The Topological Property Typology
The introduction of a dynamic landscape has yielded three housing typologies:
* TOPO 1: EARTH HOUSE: living in the soil / green
• TOPO 2: HALF HOUSE: Living half in the ground / green
• TOPO 3: TOP HOUSE: ground / green
The house is embedded in the landscape. Constructed as well as landscape elements are designed to transform the house as a comprehensive integrated environment.
The residents live in a house that connects indoor and outdoor spaces, where structural elements and cantilevers allow the view to a beautiful green area.
There are numerous possible permutations of the three housing typologies mentioned earlier. When the landscape and built elements are placed in context, they interact and create precise and fluid transitions between different plots. The guidelines for each typology develops in creative ways, so that the resulting houses do not overwhelm the landscape, but integrate properly. This kind of designed landscape integration leads to a mysterious area within each dwelling. When the entrance of the house cuts through a landscape, one can be surprised by a garden that suddenly is above street level. Or, in another case, the reduced entrance of another property can lead to a lower terrace surrounded by plants and shrubs. The resulting architecture can therefore be as introverted or extroverted in this way as the architect and the homeowner wishes.
The intimacy of the farm with the four plots in the landscape is reinforced and at the same time, a greater quality of life for private living quarters created. The blurring of boundaries between interior and exterior spaces, the conventional way of private life, as well as in society, re-examined. The design emphasizes a high quality life and a modern lifestyle, fitting into the 21st century.
It Vaneker, the new residential area in Enschede, Twente introduces the traditional farmyard as Twente landscape now as a modern living principle. These exclusive houses with their large lots, introduce a completely new image, and a contemporary luxurious living environment.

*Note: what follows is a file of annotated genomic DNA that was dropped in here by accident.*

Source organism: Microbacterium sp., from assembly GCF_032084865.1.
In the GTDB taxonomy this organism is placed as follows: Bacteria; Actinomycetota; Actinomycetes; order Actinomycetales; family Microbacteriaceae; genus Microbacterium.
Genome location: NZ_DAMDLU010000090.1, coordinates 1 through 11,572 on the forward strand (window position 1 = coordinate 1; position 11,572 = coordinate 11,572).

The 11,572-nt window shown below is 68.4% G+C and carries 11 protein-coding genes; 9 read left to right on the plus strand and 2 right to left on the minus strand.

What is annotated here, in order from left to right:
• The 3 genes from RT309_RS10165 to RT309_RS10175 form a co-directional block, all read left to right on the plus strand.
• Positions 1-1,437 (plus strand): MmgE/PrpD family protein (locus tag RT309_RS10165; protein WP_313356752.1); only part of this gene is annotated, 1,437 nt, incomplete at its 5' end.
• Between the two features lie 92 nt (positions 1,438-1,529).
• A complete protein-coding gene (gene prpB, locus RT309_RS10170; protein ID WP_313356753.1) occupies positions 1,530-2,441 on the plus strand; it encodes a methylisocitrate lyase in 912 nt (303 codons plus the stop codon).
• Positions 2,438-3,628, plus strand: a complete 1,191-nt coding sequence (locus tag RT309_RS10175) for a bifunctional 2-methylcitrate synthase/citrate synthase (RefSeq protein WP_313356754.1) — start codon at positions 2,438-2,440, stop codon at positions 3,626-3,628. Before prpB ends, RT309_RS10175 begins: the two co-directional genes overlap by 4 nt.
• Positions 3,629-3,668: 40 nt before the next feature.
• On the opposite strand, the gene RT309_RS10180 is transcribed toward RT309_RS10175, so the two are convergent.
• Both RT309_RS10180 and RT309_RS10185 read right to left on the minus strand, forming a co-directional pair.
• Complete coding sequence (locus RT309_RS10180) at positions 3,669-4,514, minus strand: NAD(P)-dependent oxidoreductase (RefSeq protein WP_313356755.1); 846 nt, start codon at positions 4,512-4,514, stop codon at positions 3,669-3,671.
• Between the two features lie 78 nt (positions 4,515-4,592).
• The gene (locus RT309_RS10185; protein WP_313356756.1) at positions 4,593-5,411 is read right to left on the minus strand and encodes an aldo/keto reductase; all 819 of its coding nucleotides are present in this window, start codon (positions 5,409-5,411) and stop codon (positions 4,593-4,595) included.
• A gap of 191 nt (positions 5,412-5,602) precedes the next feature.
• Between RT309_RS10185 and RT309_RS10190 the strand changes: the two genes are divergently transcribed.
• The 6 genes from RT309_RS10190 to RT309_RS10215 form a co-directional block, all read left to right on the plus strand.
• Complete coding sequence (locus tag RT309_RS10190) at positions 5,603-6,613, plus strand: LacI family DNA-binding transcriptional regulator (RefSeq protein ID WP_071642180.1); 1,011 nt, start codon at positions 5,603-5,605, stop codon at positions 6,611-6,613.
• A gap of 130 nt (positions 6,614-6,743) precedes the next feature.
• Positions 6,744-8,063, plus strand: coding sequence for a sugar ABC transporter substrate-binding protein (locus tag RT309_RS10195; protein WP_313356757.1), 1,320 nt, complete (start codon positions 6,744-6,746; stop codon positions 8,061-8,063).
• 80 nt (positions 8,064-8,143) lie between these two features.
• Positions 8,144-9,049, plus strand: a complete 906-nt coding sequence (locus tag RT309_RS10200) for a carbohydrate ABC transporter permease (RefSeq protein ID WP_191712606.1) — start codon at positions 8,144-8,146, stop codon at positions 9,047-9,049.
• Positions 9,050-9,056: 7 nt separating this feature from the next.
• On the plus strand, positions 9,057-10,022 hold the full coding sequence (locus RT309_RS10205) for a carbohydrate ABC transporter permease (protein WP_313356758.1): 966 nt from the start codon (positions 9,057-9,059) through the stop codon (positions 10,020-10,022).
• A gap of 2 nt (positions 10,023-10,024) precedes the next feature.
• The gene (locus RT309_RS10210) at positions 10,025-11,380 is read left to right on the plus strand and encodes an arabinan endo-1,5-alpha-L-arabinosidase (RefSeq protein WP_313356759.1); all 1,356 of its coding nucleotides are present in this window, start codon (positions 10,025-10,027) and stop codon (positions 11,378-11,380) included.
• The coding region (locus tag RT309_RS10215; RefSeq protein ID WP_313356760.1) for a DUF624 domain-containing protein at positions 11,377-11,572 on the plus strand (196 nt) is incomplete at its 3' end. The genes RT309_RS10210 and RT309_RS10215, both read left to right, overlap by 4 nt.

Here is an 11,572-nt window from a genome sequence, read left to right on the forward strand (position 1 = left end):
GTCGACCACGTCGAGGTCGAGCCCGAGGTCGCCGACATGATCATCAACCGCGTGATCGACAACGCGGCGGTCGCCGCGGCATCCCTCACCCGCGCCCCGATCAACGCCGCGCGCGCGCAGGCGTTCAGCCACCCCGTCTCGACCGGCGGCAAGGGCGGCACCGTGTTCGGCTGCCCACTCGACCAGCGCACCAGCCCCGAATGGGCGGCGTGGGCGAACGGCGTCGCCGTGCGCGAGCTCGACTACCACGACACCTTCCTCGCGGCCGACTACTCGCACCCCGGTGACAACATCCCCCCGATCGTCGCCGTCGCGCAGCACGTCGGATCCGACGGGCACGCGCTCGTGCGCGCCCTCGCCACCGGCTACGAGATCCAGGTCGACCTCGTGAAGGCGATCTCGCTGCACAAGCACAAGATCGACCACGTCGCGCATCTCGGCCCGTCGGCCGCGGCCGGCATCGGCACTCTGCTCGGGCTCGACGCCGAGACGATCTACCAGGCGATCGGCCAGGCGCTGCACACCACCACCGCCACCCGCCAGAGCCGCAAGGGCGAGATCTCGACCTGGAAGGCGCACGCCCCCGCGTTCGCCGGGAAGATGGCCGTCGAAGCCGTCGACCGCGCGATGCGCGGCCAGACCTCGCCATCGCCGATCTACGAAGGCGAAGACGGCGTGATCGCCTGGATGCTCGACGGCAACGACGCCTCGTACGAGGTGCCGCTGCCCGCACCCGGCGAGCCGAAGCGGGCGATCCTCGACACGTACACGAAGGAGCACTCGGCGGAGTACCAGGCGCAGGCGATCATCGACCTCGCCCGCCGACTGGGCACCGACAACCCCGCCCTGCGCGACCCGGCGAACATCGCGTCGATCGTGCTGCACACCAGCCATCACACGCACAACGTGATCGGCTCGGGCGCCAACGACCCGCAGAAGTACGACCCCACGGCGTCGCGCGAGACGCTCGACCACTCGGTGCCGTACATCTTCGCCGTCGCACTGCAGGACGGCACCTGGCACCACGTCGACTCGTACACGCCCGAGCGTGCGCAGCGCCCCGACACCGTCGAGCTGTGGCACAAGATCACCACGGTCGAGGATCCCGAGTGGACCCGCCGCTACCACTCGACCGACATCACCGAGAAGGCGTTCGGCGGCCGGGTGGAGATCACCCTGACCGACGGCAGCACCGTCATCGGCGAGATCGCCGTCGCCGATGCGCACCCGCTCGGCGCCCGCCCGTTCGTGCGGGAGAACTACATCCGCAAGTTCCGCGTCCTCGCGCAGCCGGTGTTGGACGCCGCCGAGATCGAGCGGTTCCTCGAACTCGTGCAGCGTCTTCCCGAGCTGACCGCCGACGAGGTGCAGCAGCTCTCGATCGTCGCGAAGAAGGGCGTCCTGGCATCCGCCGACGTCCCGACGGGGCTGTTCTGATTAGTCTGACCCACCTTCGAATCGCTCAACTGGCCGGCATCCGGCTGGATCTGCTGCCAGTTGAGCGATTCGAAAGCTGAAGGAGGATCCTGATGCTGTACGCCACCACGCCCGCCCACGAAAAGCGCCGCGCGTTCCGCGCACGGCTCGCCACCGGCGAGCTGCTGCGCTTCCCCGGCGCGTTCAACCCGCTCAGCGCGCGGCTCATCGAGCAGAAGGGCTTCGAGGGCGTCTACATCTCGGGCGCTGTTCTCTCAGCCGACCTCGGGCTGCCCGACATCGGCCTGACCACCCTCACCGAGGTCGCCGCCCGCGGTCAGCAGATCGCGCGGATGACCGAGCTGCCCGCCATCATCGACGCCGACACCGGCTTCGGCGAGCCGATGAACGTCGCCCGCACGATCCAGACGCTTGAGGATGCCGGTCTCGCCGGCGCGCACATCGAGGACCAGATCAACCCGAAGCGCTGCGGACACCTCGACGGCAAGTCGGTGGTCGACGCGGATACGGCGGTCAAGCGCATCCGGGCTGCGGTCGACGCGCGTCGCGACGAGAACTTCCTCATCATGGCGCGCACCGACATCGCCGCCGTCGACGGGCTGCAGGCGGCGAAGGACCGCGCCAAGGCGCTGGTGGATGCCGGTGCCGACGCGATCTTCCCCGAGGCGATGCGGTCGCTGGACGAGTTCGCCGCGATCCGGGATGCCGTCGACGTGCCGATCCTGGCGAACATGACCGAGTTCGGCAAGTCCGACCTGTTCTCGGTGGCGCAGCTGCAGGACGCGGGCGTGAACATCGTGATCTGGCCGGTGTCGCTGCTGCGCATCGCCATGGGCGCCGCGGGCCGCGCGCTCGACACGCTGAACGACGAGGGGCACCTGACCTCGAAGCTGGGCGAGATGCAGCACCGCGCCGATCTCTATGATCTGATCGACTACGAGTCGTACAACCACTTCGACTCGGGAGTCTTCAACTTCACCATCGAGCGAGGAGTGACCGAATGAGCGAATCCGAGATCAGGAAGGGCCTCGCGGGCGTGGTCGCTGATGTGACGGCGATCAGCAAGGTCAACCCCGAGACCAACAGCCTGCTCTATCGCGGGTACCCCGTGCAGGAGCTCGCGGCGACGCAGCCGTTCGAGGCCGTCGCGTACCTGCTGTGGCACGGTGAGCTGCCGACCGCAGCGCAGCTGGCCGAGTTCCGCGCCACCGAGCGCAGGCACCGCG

This simple principle of a topological variation in the landscape gives tremendous freedom in potential solutions; while representing the private residential area as well as the social space inside the farmhouse guarantees variation. With this principle the four future residents and their architects can work together with the landscape given to create a dynamic whole.
Each individual house has an intelligent and adaptable system landscape attuned to the privacy needs of residents, facilitated by certain formal elements, which visitors and residents are allowed access to. These basic rules, when they are considered by an architect, allow the relationship between the houses in the landscape to remain intact while creating a building system that differs greatly from house to house.
The depression and elevation in the landscape animate not only view and rooms, but encourage the residents to integrate the topography intelligently and with attention. Here one finds not uniformly distributed in a predetermined houses landscape, but an integrated 'binary' system of landscape and built structures. This gives each house an individual quality and creates a coherent whole. This design proposal focuses mainly on the ratio of intelligent home, landscape, and environmental focus etc., which results in a free, non-hierarchical system between farm and home. The result is a community in which one has the privilege to live in the landscape itself.